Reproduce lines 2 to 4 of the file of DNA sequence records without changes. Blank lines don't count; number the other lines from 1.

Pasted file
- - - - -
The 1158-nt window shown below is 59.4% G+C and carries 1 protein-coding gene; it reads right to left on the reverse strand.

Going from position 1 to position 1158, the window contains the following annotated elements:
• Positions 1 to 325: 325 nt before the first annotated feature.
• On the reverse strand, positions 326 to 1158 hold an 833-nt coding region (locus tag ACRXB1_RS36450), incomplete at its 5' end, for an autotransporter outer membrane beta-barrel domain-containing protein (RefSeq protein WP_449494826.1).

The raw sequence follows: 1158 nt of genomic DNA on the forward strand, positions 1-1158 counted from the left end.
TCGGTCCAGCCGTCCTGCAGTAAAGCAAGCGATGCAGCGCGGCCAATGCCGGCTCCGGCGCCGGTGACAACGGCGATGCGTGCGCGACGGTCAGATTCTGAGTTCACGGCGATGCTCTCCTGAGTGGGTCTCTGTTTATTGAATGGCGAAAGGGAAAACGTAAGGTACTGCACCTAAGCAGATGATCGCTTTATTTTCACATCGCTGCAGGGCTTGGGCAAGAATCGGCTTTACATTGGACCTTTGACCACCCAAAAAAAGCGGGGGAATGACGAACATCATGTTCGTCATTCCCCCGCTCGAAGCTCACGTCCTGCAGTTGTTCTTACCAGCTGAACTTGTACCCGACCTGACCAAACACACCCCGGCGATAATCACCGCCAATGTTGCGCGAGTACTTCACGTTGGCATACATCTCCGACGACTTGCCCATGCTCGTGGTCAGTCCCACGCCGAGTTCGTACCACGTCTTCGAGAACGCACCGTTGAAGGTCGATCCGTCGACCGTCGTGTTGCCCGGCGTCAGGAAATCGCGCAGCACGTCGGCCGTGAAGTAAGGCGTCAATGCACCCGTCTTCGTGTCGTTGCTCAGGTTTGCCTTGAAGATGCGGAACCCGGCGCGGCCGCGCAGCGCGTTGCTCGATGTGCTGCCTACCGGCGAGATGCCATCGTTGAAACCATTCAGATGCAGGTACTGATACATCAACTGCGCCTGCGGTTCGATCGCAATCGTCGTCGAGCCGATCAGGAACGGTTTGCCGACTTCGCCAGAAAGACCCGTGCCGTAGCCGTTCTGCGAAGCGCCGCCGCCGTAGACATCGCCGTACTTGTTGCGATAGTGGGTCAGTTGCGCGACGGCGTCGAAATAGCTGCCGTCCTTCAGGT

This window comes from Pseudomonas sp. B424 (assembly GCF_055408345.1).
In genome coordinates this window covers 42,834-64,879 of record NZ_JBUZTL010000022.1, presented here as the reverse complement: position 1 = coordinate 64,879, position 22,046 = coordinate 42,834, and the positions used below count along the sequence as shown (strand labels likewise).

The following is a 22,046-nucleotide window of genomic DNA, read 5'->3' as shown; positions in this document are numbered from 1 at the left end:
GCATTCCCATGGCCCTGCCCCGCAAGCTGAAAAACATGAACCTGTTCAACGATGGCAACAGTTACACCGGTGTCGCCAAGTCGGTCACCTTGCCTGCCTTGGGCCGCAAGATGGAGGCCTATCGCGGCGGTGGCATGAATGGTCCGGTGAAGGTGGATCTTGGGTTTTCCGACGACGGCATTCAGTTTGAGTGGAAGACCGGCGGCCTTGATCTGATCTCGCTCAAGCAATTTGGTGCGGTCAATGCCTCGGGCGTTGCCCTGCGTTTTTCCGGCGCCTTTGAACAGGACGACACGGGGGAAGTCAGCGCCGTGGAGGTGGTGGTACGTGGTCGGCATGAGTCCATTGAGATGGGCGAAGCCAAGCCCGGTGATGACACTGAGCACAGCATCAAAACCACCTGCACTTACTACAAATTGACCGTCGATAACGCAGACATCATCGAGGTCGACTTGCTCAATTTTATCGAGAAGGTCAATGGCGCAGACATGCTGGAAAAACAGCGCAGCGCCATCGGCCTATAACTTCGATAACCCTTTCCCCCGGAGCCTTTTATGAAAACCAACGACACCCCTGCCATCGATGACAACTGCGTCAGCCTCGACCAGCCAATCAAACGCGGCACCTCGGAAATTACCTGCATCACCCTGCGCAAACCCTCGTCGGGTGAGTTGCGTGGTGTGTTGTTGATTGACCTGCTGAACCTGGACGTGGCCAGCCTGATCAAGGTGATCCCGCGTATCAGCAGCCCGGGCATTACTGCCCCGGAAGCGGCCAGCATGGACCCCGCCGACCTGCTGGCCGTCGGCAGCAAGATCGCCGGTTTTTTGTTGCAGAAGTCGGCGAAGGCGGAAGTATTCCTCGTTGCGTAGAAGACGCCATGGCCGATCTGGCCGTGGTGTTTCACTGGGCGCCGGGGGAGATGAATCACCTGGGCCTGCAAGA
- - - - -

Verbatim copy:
Going from position 1 to position 1158, the window contains the following annotated elements:
• Positions 1 to 325: 325 nt before the first annotated feature.
• On the reverse strand, positions 326 to 1158 hold an 833-nt coding region (locus tag ACRXB1_RS36450), incomplete at its 5' end, for an autotransporter outer membrane beta-barrel domain-containing protein (RefSeq protein WP_449494826.1).